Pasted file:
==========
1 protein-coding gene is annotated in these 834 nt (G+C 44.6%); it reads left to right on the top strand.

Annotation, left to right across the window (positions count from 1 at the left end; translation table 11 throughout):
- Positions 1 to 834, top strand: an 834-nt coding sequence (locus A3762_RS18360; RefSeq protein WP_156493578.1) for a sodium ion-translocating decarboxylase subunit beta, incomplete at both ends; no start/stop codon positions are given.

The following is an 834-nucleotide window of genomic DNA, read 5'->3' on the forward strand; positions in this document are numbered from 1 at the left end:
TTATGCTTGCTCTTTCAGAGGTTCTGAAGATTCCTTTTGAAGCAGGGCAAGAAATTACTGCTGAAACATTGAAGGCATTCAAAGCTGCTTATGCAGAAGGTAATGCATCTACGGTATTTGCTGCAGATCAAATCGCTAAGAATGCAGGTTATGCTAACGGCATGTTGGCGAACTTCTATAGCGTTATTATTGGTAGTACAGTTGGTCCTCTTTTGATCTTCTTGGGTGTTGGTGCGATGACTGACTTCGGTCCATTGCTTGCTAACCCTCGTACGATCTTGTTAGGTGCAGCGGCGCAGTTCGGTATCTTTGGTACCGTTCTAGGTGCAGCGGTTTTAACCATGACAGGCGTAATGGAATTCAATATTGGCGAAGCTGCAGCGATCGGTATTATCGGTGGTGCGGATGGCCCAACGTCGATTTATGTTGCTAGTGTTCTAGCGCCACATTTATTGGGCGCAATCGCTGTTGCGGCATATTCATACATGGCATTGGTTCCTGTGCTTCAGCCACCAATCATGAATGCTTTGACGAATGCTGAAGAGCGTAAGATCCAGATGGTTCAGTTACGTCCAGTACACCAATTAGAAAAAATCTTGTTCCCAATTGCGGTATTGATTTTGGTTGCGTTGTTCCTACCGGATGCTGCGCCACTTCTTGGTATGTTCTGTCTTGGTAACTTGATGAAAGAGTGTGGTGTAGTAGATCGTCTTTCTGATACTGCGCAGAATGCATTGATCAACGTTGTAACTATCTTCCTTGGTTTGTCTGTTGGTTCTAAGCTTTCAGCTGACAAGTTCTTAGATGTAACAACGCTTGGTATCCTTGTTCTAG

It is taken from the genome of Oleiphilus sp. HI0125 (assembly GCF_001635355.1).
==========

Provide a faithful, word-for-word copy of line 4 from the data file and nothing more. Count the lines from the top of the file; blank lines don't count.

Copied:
The following is an 834-nucleotide window of genomic DNA, read 5'->3' on the forward strand; positions in this document are numbered from 1 at the left end: